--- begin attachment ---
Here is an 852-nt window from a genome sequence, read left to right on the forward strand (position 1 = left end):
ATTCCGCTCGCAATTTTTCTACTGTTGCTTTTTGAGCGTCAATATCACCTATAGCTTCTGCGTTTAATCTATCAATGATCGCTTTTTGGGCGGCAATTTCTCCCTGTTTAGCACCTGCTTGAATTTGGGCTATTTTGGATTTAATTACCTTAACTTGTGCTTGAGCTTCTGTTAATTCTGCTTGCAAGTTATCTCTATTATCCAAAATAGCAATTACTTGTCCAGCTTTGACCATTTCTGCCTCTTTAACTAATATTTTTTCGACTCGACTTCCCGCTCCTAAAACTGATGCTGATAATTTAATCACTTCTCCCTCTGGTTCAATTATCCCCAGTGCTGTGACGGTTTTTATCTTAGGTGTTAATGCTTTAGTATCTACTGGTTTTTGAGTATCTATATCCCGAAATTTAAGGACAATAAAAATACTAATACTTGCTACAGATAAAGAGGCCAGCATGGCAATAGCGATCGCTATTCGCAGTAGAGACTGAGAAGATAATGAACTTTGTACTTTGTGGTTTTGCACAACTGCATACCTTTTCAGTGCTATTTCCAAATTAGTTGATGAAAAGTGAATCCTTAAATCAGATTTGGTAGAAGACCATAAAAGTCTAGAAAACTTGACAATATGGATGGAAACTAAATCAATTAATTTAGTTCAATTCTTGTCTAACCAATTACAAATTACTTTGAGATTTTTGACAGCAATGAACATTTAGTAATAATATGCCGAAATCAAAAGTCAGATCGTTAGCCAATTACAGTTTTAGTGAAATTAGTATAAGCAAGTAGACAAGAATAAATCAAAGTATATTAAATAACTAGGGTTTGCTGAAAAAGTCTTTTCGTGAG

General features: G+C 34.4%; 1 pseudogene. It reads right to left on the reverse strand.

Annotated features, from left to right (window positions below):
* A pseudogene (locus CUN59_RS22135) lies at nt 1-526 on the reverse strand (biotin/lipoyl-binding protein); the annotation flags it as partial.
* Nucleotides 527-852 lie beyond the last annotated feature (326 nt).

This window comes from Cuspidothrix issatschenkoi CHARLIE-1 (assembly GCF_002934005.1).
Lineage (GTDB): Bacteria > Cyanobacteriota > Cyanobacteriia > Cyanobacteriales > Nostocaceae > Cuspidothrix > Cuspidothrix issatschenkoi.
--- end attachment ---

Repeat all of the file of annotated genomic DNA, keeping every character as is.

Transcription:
Here is an 852-nt window from a genome sequence, read left to right on the forward strand (position 1 = left end):
ATTCCGCTCGCAATTTTTCTACTGTTGCTTTTTGAGCGTCAATATCACCTATAGCTTCTGCGTTTAATCTATCAATGATCGCTTTTTGGGCGGCAATTTCTCCCTGTTTAGCACCTGCTTGAATTTGGGCTATTTTGGATTTAATTACCTTAACTTGTGCTTGAGCTTCTGTTAATTCTGCTTGCAAGTTATCTCTATTATCCAAAATAGCAATTACTTGTCCAGCTTTGACCATTTCTGCCTCTTTAACTAATATTTTTTCGACTCGACTTCCCGCTCCTAAAACTGATGCTGATAATTTAATCACTTCTCCCTCTGGTTCAATTATCCCCAGTGCTGTGACGGTTTTTATCTTAGGTGTTAATGCTTTAGTATCTACTGGTTTTTGAGTATCTATATCCCGAAATTTAAGGACAATAAAAATACTAATACTTGCTACAGATAAAGAGGCCAGCATGGCAATAGCGATCGCTATTCGCAGTAGAGACTGAGAAGATAATGAACTTTGTACTTTGTGGTTTTGCACAACTGCATACCTTTTCAGTGCTATTTCCAAATTAGTTGATGAAAAGTGAATCCTTAAATCAGATTTGGTAGAAGACCATAAAAGTCTAGAAAACTTGACAATATGGATGGAAACTAAATCAATTAATTTAGTTCAATTCTTGTCTAACCAATTACAAATTACTTTGAGATTTTTGACAGCAATGAACATTTAGTAATAATATGCCGAAATCAAAAGTCAGATCGTTAGCCAATTACAGTTTTAGTGAAATTAGTATAAGCAAGTAGACAAGAATAAATCAAAGTATATTAAATAACTAGGGTTTGCTGAAAAAGTCTTTTCGTGAG

General features: G+C 34.4%; 1 pseudogene. It reads right to left on the reverse strand.

Annotated features, from left to right (window positions below):
* A pseudogene (locus CUN59_RS22135) lies at nt 1-526 on the reverse strand (biotin/lipoyl-binding protein); the annotation flags it as partial.
* Nucleotides 527-852 lie beyond the last annotated feature (326 nt).

This window comes from Cuspidothrix issatschenkoi CHARLIE-1 (assembly GCF_002934005.1).
Lineage (GTDB): Bacteria > Cyanobacteriota > Cyanobacteriia > Cyanobacteriales > Nostocaceae > Cuspidothrix > Cuspidothrix issatschenkoi.